Their Eyes Were Watching God
by Zora Neale Hurston
Published by Harper Perennial Modern Classics
5 Out of 5 Stars
*The title of this review comes from my favorite quote in the novel: “She didn't read books so she didn't know that she was the world and the heavens boiled down to a drop.”
This is another book I recently re-read that stands up well to a second reading. Hurston's novel, unlike many classics, is as impressive and as relevant today as it was when written.
Hurston's story of Janie, a fair-skinned black woman caught in the time period between the end of slavery and the Civil Rights movement, is the first woman in her family who has the opportunity to be defined as something other than property. Despite this, Janie is unable to achieve self-actualization or seek out the independence for which she longs; however, this is not due to the racism or prejudices of white society (in fact, there isn't a prominent white character in the book). Instead, Hurston takes a fascinating look at intraracial racism. Janie's obvious "whiteness" sets her apart from the black community. At first, she's envied for her pretty hand-me-down dresses and hair ribbons that she obtains from the kind white family for which her grandmother works. When combined with her straight hair (which hangs down to her waist), her exquisite beauty, and her light skin, she defies color categorization and leaves the question of "what is black?" lacking a definite answer. Later, she's an outcast because her second husband's "big voice" and quest for power in the all black community of Eatonville comes to be identified with the white masters of days gone by, and Janie comes to be seen in the role of the Southern plantation "mistress."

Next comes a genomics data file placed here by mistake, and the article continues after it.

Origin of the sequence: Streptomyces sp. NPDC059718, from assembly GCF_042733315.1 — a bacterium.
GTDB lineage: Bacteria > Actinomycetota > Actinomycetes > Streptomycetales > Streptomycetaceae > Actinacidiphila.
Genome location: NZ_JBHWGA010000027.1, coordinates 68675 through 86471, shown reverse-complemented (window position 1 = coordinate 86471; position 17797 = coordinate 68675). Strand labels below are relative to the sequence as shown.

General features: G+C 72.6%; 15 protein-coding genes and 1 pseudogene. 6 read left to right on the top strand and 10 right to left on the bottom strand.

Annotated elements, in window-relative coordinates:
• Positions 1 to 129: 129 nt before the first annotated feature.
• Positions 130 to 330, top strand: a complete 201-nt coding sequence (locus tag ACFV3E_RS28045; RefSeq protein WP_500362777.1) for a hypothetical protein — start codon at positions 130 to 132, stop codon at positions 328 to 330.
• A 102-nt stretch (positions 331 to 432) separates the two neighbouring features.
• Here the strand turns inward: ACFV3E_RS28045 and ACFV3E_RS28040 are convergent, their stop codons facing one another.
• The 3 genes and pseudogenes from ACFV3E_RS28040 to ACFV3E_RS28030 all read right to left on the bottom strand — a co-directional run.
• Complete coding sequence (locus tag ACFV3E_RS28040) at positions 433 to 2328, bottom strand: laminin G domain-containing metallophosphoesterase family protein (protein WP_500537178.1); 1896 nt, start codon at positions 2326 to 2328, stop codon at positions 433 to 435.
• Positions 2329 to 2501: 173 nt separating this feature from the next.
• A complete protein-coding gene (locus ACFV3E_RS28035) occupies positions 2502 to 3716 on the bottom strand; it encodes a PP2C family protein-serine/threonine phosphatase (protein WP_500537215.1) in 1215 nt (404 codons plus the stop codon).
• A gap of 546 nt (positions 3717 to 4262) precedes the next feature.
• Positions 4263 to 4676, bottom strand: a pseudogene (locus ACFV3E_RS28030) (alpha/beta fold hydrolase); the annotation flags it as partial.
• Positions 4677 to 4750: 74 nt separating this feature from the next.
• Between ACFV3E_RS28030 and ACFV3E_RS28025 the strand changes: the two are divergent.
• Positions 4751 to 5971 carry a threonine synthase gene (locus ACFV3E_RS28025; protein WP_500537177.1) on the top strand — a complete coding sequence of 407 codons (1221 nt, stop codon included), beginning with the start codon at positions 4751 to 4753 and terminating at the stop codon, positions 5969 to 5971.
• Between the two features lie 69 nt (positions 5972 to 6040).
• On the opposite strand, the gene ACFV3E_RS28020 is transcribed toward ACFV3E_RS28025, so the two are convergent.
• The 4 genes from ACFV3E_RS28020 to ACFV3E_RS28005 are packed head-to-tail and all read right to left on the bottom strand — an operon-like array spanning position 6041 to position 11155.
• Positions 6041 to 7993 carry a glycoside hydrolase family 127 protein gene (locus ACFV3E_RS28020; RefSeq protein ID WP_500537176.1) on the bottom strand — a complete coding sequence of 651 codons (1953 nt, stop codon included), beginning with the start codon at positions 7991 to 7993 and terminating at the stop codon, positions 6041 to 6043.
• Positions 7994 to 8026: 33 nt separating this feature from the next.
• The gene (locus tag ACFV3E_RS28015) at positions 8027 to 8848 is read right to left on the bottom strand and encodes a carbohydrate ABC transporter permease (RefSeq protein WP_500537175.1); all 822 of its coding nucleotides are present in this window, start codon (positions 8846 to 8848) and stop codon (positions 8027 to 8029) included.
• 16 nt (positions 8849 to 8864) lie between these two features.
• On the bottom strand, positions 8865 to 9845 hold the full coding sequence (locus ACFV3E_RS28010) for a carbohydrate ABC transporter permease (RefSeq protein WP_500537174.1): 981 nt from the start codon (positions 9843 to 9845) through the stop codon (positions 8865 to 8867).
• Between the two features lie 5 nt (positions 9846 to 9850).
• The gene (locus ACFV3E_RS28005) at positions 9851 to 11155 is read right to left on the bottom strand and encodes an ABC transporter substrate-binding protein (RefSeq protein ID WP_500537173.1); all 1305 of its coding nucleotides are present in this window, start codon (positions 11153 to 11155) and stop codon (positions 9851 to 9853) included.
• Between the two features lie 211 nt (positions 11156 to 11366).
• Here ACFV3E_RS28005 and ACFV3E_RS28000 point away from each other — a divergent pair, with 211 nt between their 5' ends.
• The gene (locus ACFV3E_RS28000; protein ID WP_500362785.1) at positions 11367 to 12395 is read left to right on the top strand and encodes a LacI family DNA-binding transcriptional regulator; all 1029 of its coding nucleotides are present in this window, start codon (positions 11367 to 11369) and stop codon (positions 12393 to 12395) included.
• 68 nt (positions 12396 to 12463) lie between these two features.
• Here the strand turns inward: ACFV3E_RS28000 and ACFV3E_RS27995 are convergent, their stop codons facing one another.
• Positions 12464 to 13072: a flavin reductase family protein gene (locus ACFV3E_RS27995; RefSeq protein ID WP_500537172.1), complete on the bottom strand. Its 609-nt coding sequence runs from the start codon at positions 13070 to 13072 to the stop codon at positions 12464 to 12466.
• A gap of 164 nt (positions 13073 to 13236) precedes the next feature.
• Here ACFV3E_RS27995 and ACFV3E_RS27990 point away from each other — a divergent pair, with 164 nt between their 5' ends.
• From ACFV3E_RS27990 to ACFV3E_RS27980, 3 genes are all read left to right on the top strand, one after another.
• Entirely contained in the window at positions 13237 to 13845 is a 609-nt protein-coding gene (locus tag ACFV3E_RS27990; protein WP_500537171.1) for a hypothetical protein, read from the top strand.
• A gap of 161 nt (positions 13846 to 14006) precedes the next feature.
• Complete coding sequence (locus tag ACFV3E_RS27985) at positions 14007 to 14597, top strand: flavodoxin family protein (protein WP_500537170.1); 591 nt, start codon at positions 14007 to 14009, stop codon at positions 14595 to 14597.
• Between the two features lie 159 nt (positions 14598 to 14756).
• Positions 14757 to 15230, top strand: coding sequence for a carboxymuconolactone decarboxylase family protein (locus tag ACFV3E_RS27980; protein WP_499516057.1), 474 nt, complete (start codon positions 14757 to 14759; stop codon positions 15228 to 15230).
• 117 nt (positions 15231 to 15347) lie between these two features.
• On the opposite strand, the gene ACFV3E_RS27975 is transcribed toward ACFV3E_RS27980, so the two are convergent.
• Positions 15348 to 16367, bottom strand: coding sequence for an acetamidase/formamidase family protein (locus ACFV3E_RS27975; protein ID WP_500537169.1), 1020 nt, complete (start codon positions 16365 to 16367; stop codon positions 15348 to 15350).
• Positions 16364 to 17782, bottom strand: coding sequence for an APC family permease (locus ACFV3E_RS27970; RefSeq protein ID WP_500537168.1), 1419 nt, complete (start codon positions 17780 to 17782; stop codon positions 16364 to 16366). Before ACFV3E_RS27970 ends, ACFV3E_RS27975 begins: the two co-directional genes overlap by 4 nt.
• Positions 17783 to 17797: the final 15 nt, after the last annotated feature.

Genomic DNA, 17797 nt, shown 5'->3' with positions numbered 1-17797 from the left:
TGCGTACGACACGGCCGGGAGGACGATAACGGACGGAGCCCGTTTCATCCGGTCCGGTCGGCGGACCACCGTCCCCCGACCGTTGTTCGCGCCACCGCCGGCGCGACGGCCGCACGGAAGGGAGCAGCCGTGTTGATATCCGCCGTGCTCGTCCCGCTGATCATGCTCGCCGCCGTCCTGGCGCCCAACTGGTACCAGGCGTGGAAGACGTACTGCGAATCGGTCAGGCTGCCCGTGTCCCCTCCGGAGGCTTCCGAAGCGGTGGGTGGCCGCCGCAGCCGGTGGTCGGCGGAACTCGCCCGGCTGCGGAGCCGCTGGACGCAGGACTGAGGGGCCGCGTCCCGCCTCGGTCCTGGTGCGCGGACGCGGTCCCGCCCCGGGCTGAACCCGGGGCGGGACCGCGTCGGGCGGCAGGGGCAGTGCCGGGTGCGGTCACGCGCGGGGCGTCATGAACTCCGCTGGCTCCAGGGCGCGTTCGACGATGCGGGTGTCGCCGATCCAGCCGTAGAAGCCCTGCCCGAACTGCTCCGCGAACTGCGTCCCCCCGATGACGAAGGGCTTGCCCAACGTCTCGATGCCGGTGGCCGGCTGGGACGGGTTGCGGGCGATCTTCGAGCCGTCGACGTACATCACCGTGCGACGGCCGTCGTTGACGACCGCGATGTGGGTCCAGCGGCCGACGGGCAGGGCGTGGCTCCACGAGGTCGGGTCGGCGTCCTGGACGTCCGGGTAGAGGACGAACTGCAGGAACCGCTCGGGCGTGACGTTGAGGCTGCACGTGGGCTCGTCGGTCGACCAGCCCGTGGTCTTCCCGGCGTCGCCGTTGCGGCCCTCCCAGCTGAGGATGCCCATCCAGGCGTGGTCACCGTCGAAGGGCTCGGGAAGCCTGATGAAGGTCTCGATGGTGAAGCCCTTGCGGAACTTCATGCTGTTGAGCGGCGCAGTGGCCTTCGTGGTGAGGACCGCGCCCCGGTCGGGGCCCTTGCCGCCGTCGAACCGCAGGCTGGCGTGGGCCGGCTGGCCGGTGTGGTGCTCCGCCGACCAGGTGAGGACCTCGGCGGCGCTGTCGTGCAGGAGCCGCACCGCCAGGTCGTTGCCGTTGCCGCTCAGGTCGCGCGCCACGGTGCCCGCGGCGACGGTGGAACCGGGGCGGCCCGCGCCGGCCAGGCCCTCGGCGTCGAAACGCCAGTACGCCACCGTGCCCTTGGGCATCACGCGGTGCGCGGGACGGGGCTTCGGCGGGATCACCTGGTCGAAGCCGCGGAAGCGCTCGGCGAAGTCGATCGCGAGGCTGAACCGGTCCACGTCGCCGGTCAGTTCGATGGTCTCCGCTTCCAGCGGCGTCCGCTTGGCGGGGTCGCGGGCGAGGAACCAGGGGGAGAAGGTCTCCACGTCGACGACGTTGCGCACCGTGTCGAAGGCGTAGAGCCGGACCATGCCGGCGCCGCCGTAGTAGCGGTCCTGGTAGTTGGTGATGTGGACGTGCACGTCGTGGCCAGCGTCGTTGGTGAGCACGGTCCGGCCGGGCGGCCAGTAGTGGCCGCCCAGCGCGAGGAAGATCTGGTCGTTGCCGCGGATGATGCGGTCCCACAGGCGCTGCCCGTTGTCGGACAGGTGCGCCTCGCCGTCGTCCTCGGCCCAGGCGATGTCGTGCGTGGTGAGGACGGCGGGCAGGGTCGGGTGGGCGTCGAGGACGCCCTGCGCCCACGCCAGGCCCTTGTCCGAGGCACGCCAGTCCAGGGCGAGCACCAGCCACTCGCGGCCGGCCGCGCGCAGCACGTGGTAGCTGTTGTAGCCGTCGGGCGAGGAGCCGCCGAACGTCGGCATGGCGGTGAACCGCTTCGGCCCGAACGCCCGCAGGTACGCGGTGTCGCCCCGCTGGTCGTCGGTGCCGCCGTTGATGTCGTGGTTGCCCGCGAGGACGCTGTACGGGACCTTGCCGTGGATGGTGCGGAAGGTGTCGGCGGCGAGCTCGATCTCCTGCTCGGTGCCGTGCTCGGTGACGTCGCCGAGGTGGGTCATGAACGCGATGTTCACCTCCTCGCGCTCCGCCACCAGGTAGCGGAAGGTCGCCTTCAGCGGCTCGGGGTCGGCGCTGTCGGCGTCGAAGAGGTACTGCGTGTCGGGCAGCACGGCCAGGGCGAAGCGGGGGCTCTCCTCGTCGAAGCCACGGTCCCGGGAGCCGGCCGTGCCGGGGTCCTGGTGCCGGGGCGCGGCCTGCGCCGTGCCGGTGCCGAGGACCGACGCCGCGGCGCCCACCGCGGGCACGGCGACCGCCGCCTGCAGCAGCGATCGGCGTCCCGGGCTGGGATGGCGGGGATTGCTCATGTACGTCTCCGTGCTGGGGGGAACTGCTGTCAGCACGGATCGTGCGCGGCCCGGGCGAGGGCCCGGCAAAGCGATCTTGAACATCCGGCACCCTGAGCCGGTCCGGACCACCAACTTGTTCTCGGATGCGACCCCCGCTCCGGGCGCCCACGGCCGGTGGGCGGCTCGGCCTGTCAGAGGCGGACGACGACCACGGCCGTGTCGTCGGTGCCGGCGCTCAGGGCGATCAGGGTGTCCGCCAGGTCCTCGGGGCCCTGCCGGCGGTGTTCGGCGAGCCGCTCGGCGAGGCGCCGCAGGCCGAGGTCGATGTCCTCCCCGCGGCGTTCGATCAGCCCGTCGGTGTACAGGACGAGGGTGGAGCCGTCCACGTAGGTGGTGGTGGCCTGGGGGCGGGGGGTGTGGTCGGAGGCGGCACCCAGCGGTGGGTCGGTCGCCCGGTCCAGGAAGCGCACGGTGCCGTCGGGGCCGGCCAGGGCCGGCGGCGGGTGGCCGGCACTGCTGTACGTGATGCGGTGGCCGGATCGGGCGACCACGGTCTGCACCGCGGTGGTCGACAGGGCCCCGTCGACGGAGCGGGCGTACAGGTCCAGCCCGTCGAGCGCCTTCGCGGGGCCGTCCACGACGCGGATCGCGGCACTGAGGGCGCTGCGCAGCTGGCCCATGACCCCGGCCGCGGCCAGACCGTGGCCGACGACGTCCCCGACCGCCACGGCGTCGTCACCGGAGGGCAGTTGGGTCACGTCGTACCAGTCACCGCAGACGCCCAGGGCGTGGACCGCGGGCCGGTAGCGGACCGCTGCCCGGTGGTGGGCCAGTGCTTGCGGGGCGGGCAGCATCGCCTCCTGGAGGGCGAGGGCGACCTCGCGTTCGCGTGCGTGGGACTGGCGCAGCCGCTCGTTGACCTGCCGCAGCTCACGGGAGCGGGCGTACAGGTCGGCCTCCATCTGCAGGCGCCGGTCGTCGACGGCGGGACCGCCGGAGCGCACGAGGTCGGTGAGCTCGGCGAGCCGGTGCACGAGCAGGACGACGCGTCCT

In addition, Hurston explores the repression of women in a patriarchal society. Janie's grandmother tells her that the black woman is the "mule of the world," the lowest of the low. Janie finds this to be true in her first two marriages, as she is treated like property by Logan Killicks and is later objectified by Jody Starks. It isn't until she meets Tea Cake, a man half her age, that Janie begins to live life on her own terms and not by the definition her man has set forth for her.
Whether you like the novel or not, it's importance to African-American and feminist literature is undeniable.